Homocysteine and Homocysteinuria
Homocysteine is an amino acid produced by the body, usually as a byproduct of consuming meat. Homocysteine is made from another amino acid, methionine, and then in turn is converted into other amino acids.
Elevated levels of homocysteine in the blood appear to make for an elevated risk of cardiovascular (heart and vessel) disease. Levels of homocysteine as low as 12 micromoles per liter of blood plasma have been found associated with an increased risk of heart attack, stroke, peripheral vascular disease and venous thromboembolism (blood clots in the veins). A homocysteine level of 15 micromoles or above has a heart attack rate three times as high as normal. Even a level of 12 micromoles can double the coronary risk.
Homocysteine can damage blood vessels in several ways. It injures the cells that line arteries and stimulates the growth of smooth muscle cells. Homocysteine can also disrupt normal blood clotting mechanisms, increasing the risk of clots that can bring on a heart attack or stroke.
Elevated levels of homocysteine also appear to increase the chance of Alzheimer’s disease. In a remarkable study published in The New England Journal of Medicine in 2002, a large contingent of elderly people free of dementia were studied prospectively. An elevated blood plasma level of homocysteine was found to be an independent predictor of the development of clinical dementia, usually Alzheimer’s disease. The higher the homocysteine level, the more likely a person was to later develop Alzheimer’s. When plasma homocysteine is at a high level (over 14 micromoles per liter of blood), the risk of Alzheimer’s disease doubled.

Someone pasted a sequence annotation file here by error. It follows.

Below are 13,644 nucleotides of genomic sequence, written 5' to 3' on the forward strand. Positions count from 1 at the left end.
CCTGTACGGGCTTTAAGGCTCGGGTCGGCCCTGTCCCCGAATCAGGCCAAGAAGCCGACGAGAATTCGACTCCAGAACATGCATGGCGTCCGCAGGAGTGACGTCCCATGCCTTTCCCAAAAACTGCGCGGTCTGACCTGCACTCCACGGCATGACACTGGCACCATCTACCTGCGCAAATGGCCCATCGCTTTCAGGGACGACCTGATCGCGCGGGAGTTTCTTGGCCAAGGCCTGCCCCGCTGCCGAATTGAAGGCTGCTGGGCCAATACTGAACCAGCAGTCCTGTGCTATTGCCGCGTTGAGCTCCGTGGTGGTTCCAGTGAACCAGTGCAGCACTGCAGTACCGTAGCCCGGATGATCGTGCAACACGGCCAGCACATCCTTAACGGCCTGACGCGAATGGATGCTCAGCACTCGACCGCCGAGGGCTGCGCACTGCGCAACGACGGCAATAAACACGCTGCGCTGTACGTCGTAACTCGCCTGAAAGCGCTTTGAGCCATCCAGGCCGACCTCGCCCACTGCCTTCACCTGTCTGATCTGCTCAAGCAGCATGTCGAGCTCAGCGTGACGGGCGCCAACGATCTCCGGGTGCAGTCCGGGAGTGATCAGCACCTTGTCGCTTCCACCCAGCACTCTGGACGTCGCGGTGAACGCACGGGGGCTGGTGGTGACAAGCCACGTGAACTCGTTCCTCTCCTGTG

The ways to bring down homocysteine are by eating less meat and by taking supplements of the B vitamins folic acid (folate), B6, and B12 that are needed by the enzymes that process homocysteine. (Homocysteine builds up when the amino acid methionine cannot be converted to cysteine because an enzyme is lacking or is present in inadequate amounts. The B vitamins folic acid (folate), B6, and B12 are crucial to these conversion enzymes.) Since folic acid supplementation can reduce plasma homocysteine levels, a possible strategy to help prevent both heart disease and Alzheimer’s may be to provide more folic acid.
Concern for homocysteine as a cardiovascular risk factor dates to 1969 when Dr. Kilmer S. McCully reported that children born with a genetic error of metabolism called homocystinuria that causes the homocysteine levels to be very high sometimes died at a very young age with advanced disease in their arteries. However, until the 1990’s the importance of homocysteine in cardiovascular disease was overshadowed by concern about cholesterol. Homocystinuria is a genetic disease due to an enzyme deficiency. Among other events, there is a buildup of the amino acid homocysteine. Progressive mental retardation is common in untreated cases. The finding of vascular disease and premature arteriosclerosis in persons with homocystinuria led to the theory that homocystine may be a factor in heart disease.